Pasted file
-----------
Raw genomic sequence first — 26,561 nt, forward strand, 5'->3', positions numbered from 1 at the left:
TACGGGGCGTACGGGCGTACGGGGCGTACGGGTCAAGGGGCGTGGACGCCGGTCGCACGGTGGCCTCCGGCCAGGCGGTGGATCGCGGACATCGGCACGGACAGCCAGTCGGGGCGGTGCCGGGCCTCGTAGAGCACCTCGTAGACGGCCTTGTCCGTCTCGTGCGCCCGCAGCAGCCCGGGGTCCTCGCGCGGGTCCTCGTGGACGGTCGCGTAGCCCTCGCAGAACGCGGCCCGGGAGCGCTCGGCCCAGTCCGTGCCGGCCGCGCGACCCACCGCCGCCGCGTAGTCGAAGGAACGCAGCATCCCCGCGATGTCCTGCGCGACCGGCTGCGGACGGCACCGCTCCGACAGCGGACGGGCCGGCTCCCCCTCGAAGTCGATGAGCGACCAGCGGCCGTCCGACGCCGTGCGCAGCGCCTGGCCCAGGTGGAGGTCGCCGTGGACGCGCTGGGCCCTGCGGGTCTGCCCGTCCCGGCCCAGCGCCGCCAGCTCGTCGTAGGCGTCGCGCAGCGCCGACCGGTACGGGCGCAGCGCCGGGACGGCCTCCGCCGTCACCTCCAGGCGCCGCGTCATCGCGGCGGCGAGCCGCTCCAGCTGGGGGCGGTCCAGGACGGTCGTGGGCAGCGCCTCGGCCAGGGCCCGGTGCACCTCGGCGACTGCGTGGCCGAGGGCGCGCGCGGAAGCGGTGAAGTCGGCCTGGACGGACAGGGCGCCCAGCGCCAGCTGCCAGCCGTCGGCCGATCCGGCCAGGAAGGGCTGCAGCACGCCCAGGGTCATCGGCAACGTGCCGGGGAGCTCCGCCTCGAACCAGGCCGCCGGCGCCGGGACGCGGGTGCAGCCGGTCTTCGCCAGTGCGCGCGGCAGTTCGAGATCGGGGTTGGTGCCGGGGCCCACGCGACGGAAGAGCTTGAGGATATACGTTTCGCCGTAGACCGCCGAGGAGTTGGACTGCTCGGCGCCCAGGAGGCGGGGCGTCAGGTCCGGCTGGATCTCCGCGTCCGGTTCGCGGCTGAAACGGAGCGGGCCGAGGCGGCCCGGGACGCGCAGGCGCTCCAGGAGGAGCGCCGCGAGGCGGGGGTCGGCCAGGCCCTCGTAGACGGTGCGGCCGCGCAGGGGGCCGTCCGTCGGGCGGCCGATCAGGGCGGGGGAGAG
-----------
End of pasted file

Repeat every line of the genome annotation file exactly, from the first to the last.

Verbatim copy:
Raw genomic sequence first — 26,561 nt, forward strand, 5'->3', positions numbered from 1 at the left:
TACGGGGCGTACGGGCGTACGGGGCGTACGGGTCAAGGGGCGTGGACGCCGGTCGCACGGTGGCCTCCGGCCAGGCGGTGGATCGCGGACATCGGCACGGACAGCCAGTCGGGGCGGTGCCGGGCCTCGTAGAGCACCTCGTAGACGGCCTTGTCCGTCTCGTGCGCCCGCAGCAGCCCGGGGTCCTCGCGCGGGTCCTCGTGGACGGTCGCGTAGCCCTCGCAGAACGCGGCCCGGGAGCGCTCGGCCCAGTCCGTGCCGGCCGCGCGACCCACCGCCGCCGCGTAGTCGAAGGAACGCAGCATCCCCGCGATGTCCTGCGCGACCGGCTGCGGACGGCACCGCTCCGACAGCGGACGGGCCGGCTCCCCCTCGAAGTCGATGAGCGACCAGCGGCCGTCCGACGCCGTGCGCAGCGCCTGGCCCAGGTGGAGGTCGCCGTGGACGCGCTGGGCCCTGCGGGTCTGCCCGTCCCGGCCCAGCGCCGCCAGCTCGTCGTAGGCGTCGCGCAGCGCCGACCGGTACGGGCGCAGCGCCGGGACGGCCTCCGCCGTCACCTCCAGGCGCCGCGTCATCGCGGCGGCGAGCCGCTCCAGCTGGGGGCGGTCCAGGACGGTCGTGGGCAGCGCCTCGGCCAGGGCCCGGTGCACCTCGGCGACTGCGTGGCCGAGGGCGCGCGCGGAAGCGGTGAAGTCGGCCTGGACGGACAGGGCGCCCAGCGCCAGCTGCCAGCCGTCGGCCGATCCGGCCAGGAAGGGCTGCAGCACGCCCAGGGTCATCGGCAACGTGCCGGGGAGCTCCGCCTCGAACCAGGCCGCCGGCGCCGGGACGCGGGTGCAGCCGGTCTTCGCCAGTGCGCGCGGCAGTTCGAGATCGGGGTTGGTGCCGGGGCCCACGCGACGGAAGAGCTTGAGGATATACGTTTCGCCGTAGACCGCCGAGGAGTTGGACTGCTCGGCGCCCAGGAGGCGGGGCGTCAGGTCCGGCTGGATCTCCGCGTCCGGTTCGCGGCTGAAACGGAGCGGGCCGAGGCGGCCCGGGACGCGCAGGCGCTCCAGGAGGAGCGCCGCGAGGCGGGGGTCGGCCAGGCCCTCGTAGACGGTGCGGCCGCGCAGGGGGCCGTCCGTCGGGCGGCCGATCAGGGCGGGGGAGAG